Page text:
EU - Parliament reacts to Juncker’s plan to merge energy and climate portfolios

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Members of the European Parliament have written to Commission President-elect Jean-Claude Juncker voicing their opposition to the potential merging of the energy and climate change portfolios.

The energy and climate portfolios would come under one commissioner and is most likely going to UK’s Jonathan Hill, according to a draft document obtained by EurActiv.

The two separate portfolios were previously the responsibility of Connie Hedegaard as climate action commissioner, and Günther Oettinger, in charge of energy in the outgoing Commission team.

A letter co-signed by around 25 Conservative, Socialists, Liberals, and Green MEPs from the environment and energy committees labels the decision to join the two policy areas a mistake and explains why they should be kept separately.

The MEPs believe a joint portfolio will only weaken the role of the EU in future climate and energy negotiations at the international level that will culminate at the December 2015 UN climate conference in Paris.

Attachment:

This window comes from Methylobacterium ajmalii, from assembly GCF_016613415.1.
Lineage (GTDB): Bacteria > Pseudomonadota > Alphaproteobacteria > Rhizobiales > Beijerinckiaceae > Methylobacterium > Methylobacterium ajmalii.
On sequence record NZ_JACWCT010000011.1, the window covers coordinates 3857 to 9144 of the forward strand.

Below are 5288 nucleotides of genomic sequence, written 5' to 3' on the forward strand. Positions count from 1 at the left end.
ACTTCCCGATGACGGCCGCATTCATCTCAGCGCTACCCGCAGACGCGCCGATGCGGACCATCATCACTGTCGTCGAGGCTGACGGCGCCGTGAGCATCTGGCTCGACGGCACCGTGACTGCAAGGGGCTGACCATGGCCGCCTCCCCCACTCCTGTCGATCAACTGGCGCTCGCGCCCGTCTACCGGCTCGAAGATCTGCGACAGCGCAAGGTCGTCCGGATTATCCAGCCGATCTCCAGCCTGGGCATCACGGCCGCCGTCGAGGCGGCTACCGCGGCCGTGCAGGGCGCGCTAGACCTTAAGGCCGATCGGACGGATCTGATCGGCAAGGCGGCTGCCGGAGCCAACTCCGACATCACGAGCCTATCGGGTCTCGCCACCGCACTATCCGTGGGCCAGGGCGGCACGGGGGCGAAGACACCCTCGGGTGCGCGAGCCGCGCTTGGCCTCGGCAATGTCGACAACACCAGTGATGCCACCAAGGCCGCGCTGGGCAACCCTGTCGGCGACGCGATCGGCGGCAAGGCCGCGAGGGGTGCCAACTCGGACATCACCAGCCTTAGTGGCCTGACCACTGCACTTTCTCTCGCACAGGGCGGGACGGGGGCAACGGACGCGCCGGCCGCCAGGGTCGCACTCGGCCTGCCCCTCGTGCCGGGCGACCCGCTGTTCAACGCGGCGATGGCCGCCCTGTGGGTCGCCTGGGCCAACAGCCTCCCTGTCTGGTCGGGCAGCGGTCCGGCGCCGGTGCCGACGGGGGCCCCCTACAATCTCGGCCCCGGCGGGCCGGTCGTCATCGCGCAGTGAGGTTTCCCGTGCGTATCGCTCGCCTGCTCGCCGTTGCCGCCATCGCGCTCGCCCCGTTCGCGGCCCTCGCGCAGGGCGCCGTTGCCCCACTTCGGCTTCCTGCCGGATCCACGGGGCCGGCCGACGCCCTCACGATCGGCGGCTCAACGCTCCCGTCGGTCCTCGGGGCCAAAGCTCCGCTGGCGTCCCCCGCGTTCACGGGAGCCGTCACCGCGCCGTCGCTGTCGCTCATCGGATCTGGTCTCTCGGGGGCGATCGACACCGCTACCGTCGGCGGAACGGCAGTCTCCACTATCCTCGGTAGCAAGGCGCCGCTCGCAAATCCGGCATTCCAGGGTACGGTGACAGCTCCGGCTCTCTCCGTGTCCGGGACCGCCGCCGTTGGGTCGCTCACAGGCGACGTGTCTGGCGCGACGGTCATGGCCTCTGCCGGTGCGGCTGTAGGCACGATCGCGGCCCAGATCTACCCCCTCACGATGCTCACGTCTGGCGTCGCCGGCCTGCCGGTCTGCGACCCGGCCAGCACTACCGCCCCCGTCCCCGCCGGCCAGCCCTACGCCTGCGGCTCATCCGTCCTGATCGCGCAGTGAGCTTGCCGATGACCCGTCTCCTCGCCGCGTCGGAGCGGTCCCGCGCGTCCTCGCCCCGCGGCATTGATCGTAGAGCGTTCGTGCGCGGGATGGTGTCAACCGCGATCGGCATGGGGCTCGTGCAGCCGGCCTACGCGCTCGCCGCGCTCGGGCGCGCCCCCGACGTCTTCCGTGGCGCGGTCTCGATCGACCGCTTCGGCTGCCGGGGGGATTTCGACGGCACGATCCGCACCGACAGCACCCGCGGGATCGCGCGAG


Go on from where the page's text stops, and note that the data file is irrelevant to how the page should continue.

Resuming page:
“A year before the conclusion of a new global climate agreement, this is not the right time to send the opposite signal by not appointing a dedicated climate action Commissioner,” the letter said.

Frédéric Thoma, energy policy adviser at Greenpeace EU, said it is important who gets the job.

"A capable and proactive commissioner could help steer the EU towards a clean and sustainable energy system, as much as the wrong person could roll back energy and climate policy at least ten years," he said.

The new commissioner’s agenda will include the creation of the much talked-about Energy Union, the reduction of Europe's energy consumption, and the diversification of its energy mix. He will also have to negotiate with Russia to ensure a continuous flow of gas from and to EU member countries and its neighbours.

The MEPs recognise “the links between the two portfolios are undeniable and continued close coordination between the two will be essential”

Potential conflicts of interest could arise when managing two different portfolios, like when drilling for oil lead to deforestation. In such cases, MEPs think it should be decided “between Commissioners, rather than arbitrated behind closed doors of a Commission Directorate-General”.

The Parliament’s reaction could put pressure on Juncker to change his mind to nominate one person for two important EU policies. The distribution of portfolios is still under discussion and a lot can change until the new college of commissioners takes office.

SOURCE: Euractiv, September 5th 2014: